HVTN 702 begins just months after interim results were reported for HVTN 100, its predecessor clinical trial, which found that the new vaccine regimen was safe for the 252 study participants and induced comparable immune responses to those reported in RV144.

HVTN 100 and HVTN 702 are part of a larger HIV vaccine research endeavor led by the Pox-Protein Public-Private Partnership, or P5—a diverse group of public and private organizations committed to building on the success of the RV144 trial. The P5 aims to produce an HIV vaccine that could have a significant public health benefit in southern Africa and to advance scientists’ understanding of the immune responses associated with preventing HIV infection. P5 members include NIAID, the Bill & Melinda Gates Foundation, the South African Medical Research Council, HVTN, Sanofi Pasteur, GSK and the U.S. Military HIV Research Program.

The HVTN 702 vaccine regimen consists of two experimental vaccines: a canarypox vector-based vaccine called ALVAC-HIV and a two-component gp120 protein subunit vaccine with an adjuvant to enhance the body’s immune response to the vaccine. The vaccines do not contain HIV and therefore do not pose any danger of HIV infection to study participants. Both ALVAC-HIV (supplied by Sanofi Pasteur) and the protein vaccine (supplied by GSK) have been modified from the versions used in RV144 to be specific to HIV subtype C, the predominant HIV subtype in southern Africa. Additionally, the protein subunit vaccine in HVTN 702 is combined with MF59, a different adjuvant than the one used in RV144, in the hope of generating a more robust immune response. Finally, the HVTN 702 vaccine regimen includes booster shots at the one-year mark in an effort to prolong the early protective effect observed in RV144.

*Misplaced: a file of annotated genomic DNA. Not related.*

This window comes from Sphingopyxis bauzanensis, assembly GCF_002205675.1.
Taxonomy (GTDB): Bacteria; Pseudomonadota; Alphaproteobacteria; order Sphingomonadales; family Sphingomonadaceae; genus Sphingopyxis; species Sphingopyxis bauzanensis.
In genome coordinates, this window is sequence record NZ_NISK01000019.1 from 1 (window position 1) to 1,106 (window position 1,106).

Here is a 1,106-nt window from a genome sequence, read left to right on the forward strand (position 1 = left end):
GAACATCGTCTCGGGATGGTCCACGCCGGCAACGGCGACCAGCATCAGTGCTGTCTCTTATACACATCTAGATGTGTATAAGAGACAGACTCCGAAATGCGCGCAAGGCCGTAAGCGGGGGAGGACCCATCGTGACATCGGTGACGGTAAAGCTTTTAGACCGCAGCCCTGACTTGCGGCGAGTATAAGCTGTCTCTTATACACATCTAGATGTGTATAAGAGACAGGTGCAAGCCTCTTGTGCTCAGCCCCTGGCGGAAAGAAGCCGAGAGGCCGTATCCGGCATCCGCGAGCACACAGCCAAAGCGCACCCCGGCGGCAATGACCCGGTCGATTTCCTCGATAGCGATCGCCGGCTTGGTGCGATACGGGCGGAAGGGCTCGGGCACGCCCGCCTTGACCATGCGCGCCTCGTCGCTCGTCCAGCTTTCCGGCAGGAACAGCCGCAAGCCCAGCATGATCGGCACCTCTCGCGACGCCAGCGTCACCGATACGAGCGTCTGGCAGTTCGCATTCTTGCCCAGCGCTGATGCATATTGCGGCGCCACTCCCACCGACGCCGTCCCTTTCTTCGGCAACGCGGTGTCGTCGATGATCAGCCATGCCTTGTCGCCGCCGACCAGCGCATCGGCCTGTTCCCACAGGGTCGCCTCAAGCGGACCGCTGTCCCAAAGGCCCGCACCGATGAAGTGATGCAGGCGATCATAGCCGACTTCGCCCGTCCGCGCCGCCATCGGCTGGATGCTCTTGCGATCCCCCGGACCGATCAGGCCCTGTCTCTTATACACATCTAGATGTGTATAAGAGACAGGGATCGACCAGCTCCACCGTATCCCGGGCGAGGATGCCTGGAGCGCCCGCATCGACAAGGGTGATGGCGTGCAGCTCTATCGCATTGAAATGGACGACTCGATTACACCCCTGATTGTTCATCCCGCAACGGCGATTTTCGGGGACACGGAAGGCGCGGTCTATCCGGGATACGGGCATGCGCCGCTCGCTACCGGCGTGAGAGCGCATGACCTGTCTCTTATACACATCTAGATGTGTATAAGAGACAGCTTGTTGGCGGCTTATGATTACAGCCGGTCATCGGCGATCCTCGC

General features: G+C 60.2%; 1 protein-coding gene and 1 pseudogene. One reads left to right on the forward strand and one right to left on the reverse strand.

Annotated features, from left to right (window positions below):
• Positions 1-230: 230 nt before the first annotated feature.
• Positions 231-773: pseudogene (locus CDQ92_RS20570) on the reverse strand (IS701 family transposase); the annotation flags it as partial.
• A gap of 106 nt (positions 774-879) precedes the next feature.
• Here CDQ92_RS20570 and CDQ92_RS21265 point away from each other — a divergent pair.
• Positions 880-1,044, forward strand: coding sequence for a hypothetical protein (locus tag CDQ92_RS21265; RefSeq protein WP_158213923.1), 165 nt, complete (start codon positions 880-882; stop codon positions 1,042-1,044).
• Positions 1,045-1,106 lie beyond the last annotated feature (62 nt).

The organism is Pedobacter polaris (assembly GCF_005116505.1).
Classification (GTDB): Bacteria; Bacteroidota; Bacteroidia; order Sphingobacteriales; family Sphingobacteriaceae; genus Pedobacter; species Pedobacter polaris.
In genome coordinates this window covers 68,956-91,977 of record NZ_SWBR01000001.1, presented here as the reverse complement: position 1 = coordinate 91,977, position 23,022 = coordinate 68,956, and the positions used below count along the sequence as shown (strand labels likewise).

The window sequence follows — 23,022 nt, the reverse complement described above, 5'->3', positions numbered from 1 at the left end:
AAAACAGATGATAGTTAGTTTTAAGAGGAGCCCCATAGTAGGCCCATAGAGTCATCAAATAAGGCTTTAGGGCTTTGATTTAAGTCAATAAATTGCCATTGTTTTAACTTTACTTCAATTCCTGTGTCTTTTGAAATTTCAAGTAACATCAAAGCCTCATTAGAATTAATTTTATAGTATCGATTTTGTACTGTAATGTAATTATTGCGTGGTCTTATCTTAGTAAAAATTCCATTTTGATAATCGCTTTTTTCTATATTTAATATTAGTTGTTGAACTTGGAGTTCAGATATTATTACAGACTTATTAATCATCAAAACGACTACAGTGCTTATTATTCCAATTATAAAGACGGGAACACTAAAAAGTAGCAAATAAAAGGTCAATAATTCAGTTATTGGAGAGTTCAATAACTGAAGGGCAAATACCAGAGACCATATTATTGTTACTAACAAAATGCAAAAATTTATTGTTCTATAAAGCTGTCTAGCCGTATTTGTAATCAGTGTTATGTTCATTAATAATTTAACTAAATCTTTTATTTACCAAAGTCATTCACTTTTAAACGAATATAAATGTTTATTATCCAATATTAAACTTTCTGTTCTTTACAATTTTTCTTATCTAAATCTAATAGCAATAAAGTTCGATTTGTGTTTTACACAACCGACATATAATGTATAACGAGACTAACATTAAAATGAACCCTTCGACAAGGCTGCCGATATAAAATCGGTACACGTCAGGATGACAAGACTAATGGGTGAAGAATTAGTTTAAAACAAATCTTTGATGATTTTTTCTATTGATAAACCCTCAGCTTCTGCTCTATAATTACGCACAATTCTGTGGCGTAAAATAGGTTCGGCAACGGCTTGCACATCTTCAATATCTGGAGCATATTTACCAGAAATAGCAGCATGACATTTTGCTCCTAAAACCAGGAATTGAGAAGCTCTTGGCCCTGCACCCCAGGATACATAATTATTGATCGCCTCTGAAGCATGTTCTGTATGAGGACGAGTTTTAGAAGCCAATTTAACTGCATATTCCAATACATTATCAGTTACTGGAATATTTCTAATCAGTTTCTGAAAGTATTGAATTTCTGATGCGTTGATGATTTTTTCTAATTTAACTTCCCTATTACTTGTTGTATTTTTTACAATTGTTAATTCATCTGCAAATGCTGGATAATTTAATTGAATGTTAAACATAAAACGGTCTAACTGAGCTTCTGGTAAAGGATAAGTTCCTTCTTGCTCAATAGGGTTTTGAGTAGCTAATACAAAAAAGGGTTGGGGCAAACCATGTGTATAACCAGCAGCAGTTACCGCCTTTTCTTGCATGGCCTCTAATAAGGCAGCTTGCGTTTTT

The study volunteers are being randomly assigned to receive either the investigational vaccine regimen or a placebo. All study participants will receive a total of five injections over one year.

The safety of HVTN 702 study participants will be closely monitored throughout the trial, and participants will be offered the standard of care for preventing HIV infection. Study participants who become infected with HIV in the community will be referred to local medical providers for care and treatment and will be counseled on how to reduce their risk of transmitting the virus.

HVTN 702 is one of many NIAID-supported HIV prevention trials in progress in southern Africa. These include the AMP Studies, which are testing infusions of the VRC01 antibody; the open-label HOPE study, which is examining a dapivirine vaginal ring; and HPTN 076 and 077, which are studying long-acting injectable rilpivirine and cabotegravir, respectively.

For more information, see the Questions and Answers below.

Question & Answer: 

The HVTN 702 HIV Vaccine Study

What is the HVTN 702 study?

The HVTN 702 study is a large, advanced-stage clinical trial that aims to determine if an investigational HIV vaccine regimen is safe, tolerable and effective at preventing HIV infection among South African adults. The Phase 2b/3 study is the largest and most advanced HIV vaccine clinical trial to take place in South Africa and the only current HIV vaccine efficacy trial worldwide. The experimental vaccine regimen is based on the one tested in the only study to-date to show that a vaccine can protect people from HIV infection—the RV144 clinical trial in Thailand led by the U.S. Military HIV Research Program and the Thai Ministry of Health. The HVTN 702 vaccine regimen has been adapted to the HIV subtype that predominates in southern Africa, where the pandemic is most pervasive. 

How effective was the vaccine tested in the RV144 clinical trial?